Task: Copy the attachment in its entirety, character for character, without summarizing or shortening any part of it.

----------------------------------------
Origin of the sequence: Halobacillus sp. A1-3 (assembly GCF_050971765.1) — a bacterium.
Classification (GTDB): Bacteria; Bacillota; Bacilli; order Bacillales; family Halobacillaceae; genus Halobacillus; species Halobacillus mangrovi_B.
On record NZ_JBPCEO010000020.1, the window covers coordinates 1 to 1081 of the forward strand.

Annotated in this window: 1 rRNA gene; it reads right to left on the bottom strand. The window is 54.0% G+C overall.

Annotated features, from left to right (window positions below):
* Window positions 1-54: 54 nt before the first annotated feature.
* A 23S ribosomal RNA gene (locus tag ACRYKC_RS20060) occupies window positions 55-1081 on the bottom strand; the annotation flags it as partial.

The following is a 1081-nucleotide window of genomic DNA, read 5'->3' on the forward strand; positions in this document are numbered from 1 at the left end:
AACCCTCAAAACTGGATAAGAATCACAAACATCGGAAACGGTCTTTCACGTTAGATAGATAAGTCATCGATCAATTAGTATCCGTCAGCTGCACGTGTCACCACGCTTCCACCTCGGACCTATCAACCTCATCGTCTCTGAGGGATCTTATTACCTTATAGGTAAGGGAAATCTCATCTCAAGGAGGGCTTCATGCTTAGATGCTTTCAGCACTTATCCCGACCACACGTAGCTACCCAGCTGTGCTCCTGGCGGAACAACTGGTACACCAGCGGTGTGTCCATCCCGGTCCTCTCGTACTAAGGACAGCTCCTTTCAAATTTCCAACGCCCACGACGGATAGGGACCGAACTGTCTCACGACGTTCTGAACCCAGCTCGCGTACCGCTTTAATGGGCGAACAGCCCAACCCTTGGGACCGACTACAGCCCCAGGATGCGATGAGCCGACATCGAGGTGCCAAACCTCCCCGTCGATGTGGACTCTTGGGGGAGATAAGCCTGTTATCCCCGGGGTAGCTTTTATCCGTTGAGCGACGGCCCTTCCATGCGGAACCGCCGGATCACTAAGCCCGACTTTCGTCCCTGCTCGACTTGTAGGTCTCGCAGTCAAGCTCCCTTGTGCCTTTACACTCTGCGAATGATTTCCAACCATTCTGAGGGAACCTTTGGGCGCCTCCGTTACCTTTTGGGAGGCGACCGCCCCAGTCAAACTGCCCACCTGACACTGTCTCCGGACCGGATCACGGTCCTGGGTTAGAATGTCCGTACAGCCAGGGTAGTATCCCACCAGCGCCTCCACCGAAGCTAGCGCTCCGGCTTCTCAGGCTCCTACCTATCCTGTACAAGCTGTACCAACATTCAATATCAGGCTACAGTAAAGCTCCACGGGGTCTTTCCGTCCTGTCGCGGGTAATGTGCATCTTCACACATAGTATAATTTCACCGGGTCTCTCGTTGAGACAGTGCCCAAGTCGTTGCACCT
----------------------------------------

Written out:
Origin of the sequence: Halobacillus sp. A1-3 (assembly GCF_050971765.1) — a bacterium.
Classification (GTDB): Bacteria; Bacillota; Bacilli; order Bacillales; family Halobacillaceae; genus Halobacillus; species Halobacillus mangrovi_B.
On record NZ_JBPCEO010000020.1, the window covers coordinates 1 to 1081 of the forward strand.

Annotated in this window: 1 rRNA gene; it reads right to left on the bottom strand. The window is 54.0% G+C overall.

Annotated features, from left to right (window positions below):
* Window positions 1-54: 54 nt before the first annotated feature.
* A 23S ribosomal RNA gene (locus tag ACRYKC_RS20060) occupies window positions 55-1081 on the bottom strand; the annotation flags it as partial.

The following is a 1081-nucleotide window of genomic DNA, read 5'->3' on the forward strand; positions in this document are numbered from 1 at the left end:
AACCCTCAAAACTGGATAAGAATCACAAACATCGGAAACGGTCTTTCACGTTAGATAGATAAGTCATCGATCAATTAGTATCCGTCAGCTGCACGTGTCACCACGCTTCCACCTCGGACCTATCAACCTCATCGTCTCTGAGGGATCTTATTACCTTATAGGTAAGGGAAATCTCATCTCAAGGAGGGCTTCATGCTTAGATGCTTTCAGCACTTATCCCGACCACACGTAGCTACCCAGCTGTGCTCCTGGCGGAACAACTGGTACACCAGCGGTGTGTCCATCCCGGTCCTCTCGTACTAAGGACAGCTCCTTTCAAATTTCCAACGCCCACGACGGATAGGGACCGAACTGTCTCACGACGTTCTGAACCCAGCTCGCGTACCGCTTTAATGGGCGAACAGCCCAACCCTTGGGACCGACTACAGCCCCAGGATGCGATGAGCCGACATCGAGGTGCCAAACCTCCCCGTCGATGTGGACTCTTGGGGGAGATAAGCCTGTTATCCCCGGGGTAGCTTTTATCCGTTGAGCGACGGCCCTTCCATGCGGAACCGCCGGATCACTAAGCCCGACTTTCGTCCCTGCTCGACTTGTAGGTCTCGCAGTCAAGCTCCCTTGTGCCTTTACACTCTGCGAATGATTTCCAACCATTCTGAGGGAACCTTTGGGCGCCTCCGTTACCTTTTGGGAGGCGACCGCCCCAGTCAAACTGCCCACCTGACACTGTCTCCGGACCGGATCACGGTCCTGGGTTAGAATGTCCGTACAGCCAGGGTAGTATCCCACCAGCGCCTCCACCGAAGCTAGCGCTCCGGCTTCTCAGGCTCCTACCTATCCTGTACAAGCTGTACCAACATTCAATATCAGGCTACAGTAAAGCTCCACGGGGTCTTTCCGTCCTGTCGCGGGTAATGTGCATCTTCACACATAGTATAATTTCACCGGGTCTCTCGTTGAGACAGTGCCCAAGTCGTTGCACCT